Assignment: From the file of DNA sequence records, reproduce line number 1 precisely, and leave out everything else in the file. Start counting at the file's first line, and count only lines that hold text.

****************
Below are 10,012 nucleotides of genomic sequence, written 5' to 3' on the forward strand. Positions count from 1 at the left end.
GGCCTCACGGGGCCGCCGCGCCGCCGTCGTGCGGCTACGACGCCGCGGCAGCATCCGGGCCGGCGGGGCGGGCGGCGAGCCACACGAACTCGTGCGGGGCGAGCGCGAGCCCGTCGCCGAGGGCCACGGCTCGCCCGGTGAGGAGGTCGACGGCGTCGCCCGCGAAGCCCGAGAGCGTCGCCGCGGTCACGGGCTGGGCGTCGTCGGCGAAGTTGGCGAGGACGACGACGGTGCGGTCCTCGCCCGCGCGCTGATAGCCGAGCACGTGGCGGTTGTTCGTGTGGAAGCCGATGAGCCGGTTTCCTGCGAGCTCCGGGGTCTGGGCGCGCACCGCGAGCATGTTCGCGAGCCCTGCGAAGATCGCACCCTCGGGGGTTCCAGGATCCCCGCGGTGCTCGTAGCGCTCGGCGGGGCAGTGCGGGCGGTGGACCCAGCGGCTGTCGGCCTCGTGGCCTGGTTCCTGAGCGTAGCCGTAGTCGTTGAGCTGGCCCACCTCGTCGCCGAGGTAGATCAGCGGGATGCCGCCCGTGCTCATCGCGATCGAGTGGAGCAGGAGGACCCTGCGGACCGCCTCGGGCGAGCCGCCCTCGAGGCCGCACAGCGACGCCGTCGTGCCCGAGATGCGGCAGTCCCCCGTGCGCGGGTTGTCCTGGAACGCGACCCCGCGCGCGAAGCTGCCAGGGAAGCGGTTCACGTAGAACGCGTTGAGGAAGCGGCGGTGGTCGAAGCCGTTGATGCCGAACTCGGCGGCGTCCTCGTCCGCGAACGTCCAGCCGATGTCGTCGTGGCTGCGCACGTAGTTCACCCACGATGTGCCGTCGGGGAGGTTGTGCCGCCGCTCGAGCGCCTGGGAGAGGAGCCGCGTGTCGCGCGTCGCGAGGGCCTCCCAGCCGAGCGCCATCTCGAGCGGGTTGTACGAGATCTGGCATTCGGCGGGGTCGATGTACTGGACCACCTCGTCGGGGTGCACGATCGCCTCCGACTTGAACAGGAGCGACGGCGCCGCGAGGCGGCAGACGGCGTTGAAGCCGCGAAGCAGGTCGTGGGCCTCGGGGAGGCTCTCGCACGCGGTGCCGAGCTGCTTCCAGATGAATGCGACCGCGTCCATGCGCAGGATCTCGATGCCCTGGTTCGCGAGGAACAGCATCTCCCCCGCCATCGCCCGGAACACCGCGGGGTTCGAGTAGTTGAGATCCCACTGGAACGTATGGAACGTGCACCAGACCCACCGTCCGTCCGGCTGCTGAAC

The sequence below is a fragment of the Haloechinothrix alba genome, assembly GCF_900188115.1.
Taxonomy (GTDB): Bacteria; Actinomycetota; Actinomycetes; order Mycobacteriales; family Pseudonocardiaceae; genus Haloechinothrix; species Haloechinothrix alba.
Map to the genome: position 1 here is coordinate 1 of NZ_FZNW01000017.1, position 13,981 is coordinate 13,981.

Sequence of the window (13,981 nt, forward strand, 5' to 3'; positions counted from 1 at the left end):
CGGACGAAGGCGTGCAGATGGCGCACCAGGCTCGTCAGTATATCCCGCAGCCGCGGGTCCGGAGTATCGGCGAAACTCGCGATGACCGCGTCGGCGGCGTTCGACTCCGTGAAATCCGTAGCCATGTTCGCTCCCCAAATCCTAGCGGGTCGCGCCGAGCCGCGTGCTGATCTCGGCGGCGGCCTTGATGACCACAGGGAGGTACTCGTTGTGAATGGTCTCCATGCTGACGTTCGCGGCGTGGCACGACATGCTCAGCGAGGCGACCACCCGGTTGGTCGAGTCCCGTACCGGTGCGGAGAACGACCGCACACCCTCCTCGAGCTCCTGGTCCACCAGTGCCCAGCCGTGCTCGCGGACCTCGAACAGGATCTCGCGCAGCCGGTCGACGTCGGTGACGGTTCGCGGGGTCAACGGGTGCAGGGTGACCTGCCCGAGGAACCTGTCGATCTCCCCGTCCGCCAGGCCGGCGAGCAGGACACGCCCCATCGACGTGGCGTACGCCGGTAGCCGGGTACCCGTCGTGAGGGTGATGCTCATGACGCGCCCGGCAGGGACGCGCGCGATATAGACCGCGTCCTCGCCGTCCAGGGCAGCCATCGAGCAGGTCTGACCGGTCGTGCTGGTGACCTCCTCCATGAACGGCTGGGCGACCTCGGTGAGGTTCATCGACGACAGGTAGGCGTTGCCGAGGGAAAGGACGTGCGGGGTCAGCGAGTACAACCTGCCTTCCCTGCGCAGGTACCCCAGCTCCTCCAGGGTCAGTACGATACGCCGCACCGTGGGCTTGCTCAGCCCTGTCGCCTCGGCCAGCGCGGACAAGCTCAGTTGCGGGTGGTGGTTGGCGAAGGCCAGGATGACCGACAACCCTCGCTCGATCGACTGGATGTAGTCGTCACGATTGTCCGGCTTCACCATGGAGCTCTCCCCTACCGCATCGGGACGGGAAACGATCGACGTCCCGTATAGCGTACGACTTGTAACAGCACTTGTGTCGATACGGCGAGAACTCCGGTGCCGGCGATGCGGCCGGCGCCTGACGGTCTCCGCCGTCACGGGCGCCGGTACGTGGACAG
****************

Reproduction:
Below are 10,012 nucleotides of genomic sequence, written 5' to 3' on the forward strand. Positions count from 1 at the left end.